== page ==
3. The institutional church permits sin in the church. Oh sure, some churches hold out against trying to completely look like the world by appeasing the homosexual community, but that is changing fast. Many churches are adopting an accepting attitude towards sin at a rapid pace not seen before. Not 2 miles from my house is a church sign that says, “All are welcome”. In the early church, the gatherings were for the believers and it was the responsibility of the church to send some out to spread the gospel to create more believers. But unbelievers were never permitted into the communion and gatherings of the believers. Today, institutional churches are overrun with unbelievers. All the while the professional, and paid, pastors think it’s cool. Why? Because allowing this increases the money coming into the church for bigger salaries and bigger buildings.
I could continue on about things that need to change in institutional churches, but I’m not sure if the effort is worth it. Time might be better spent acknowledging there are true believers operating in their communities, outside of institutional churches, that are really building the kingdom of God. Look at the Samaritan’s Purse that just set up a hospital in Central Park, NYC to help treat Coronavirus patients. This is true Christianity in action. In my own community, there are church services at truck stops, homeless ministries, and church plants in low income neighborhoods. These are all being blessed in many ways by God, and none of it was done by an institutional church. In fact, the amount of giving to the community by these so called churches gets less and less every year. In the current situation, it would not surprise me if they have stopped all giving.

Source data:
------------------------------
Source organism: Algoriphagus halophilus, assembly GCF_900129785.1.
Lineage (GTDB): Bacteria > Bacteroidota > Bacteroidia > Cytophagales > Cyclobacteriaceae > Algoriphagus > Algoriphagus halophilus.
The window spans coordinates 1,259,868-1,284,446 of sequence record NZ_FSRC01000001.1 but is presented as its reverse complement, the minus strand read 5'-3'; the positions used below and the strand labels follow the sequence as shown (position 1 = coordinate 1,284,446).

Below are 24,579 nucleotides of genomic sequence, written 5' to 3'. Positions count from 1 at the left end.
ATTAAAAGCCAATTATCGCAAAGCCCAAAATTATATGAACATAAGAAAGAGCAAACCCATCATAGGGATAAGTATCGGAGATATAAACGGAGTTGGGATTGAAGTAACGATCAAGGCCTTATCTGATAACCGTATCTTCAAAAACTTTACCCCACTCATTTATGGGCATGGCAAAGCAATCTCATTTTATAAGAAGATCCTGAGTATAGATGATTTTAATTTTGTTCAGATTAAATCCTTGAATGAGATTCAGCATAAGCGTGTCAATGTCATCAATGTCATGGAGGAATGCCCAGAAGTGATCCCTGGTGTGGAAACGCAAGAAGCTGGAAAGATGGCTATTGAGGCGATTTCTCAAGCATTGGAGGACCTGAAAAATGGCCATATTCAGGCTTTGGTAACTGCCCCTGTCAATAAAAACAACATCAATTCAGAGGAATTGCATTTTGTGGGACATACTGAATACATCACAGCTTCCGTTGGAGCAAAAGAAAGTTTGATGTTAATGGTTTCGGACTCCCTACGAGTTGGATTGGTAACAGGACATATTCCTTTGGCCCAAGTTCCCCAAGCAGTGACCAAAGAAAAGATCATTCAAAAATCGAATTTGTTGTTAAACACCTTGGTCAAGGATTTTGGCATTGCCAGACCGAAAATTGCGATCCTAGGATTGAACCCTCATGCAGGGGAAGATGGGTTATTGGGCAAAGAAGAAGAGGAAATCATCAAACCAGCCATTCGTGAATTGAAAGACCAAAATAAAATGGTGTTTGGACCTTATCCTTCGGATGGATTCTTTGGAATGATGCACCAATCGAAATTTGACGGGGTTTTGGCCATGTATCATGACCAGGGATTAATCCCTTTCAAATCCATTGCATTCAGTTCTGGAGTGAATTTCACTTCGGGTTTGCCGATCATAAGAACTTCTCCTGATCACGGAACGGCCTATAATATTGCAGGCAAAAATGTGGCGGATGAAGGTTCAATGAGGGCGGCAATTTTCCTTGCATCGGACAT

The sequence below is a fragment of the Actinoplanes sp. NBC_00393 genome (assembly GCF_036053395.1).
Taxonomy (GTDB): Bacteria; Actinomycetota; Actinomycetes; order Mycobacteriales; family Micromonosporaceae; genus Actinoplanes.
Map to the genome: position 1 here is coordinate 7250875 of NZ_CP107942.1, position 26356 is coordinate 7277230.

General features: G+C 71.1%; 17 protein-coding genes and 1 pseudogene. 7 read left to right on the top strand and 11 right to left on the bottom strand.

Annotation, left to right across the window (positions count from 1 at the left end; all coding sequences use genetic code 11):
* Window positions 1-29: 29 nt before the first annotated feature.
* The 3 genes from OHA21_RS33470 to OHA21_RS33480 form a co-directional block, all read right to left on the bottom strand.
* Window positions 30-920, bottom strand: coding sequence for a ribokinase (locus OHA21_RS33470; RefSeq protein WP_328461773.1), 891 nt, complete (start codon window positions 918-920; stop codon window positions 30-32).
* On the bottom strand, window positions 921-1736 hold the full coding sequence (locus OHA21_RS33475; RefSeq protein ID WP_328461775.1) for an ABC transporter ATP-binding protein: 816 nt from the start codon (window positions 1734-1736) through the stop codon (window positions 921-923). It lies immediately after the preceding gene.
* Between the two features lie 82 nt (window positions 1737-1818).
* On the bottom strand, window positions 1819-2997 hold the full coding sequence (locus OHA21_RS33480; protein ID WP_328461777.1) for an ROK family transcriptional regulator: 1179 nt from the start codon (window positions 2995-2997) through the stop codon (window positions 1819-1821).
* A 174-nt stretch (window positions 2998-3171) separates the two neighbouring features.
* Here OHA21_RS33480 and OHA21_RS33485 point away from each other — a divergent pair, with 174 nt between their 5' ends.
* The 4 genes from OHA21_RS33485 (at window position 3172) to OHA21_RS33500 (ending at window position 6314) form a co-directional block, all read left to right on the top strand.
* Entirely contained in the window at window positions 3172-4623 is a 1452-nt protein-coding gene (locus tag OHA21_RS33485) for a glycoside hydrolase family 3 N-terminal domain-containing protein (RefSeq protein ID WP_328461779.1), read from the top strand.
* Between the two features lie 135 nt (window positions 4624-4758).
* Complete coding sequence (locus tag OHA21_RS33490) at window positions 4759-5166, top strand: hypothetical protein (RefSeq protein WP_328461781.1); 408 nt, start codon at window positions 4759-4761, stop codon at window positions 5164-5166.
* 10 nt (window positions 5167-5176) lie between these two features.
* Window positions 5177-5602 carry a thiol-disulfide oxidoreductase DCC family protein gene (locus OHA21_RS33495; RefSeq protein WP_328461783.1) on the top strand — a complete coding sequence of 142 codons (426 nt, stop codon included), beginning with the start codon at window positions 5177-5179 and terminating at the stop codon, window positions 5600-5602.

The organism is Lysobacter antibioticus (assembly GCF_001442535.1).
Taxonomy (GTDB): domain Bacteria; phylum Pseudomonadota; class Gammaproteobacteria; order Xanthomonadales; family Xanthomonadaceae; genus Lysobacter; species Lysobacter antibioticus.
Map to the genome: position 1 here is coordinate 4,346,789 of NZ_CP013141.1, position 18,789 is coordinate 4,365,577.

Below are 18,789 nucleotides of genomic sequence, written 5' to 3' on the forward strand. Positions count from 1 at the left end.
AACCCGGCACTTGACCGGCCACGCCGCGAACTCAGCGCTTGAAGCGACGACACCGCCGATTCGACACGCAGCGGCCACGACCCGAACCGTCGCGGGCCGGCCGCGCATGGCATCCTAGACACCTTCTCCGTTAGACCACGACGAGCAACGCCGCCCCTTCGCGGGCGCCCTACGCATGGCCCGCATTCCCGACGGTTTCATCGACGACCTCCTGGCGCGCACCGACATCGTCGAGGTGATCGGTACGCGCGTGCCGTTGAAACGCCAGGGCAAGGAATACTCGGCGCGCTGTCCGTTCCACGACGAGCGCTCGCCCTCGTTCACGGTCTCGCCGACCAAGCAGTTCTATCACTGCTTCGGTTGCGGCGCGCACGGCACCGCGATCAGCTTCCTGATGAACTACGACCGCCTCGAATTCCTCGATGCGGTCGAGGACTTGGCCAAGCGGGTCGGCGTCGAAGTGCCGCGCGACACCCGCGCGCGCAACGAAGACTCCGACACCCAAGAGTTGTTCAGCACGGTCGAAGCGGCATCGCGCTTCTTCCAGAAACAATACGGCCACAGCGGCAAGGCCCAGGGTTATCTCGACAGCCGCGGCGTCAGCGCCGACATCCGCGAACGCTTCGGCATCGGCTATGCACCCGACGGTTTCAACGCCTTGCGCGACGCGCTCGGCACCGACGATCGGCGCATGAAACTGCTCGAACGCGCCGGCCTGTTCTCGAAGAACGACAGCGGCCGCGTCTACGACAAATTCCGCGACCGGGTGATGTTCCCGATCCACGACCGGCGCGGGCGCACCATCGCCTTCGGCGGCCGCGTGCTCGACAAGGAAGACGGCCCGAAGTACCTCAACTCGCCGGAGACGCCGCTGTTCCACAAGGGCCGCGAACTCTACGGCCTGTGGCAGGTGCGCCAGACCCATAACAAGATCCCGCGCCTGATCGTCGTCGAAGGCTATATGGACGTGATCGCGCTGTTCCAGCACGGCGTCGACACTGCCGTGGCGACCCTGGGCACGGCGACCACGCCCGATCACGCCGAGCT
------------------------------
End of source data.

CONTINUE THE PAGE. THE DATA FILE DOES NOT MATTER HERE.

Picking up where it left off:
So no, I don’t think our culture is making fun of true Christianity. I think it is making fun of the selfish, materialistic, businesses that masquerade as churches. It needs to change. Pastors need to get jobs and become productive members of their community, all the buildings need to be sold and the money given to those that need it, and congregants need to stop putting their faith into people that call themselves “professional this” and “professional that” because what’s happening is the Body of Christ is not hearing from God because of the noise these fakers create.
Now is a time like never before. There is a golden opportunity for people to reclaim their faith or maybe even truly find genuine faith to begin with. The kingdom awaits…
2 thoughts on “IS THE CORONAVIRUS KILLING THE CHURCH?”
Word ! Great question to ponder !
However, I don’t believe Covid-19 is killing the church.
God’s church is His Kingdom. And His Kingdom is within the believer.
And Jesus must dwell within us that represent God’s kingdom.
So, no, the church can’t be killed. Even thou many have died over
centuries for it. Jesus died for it. And he still lives !
You got me thinking…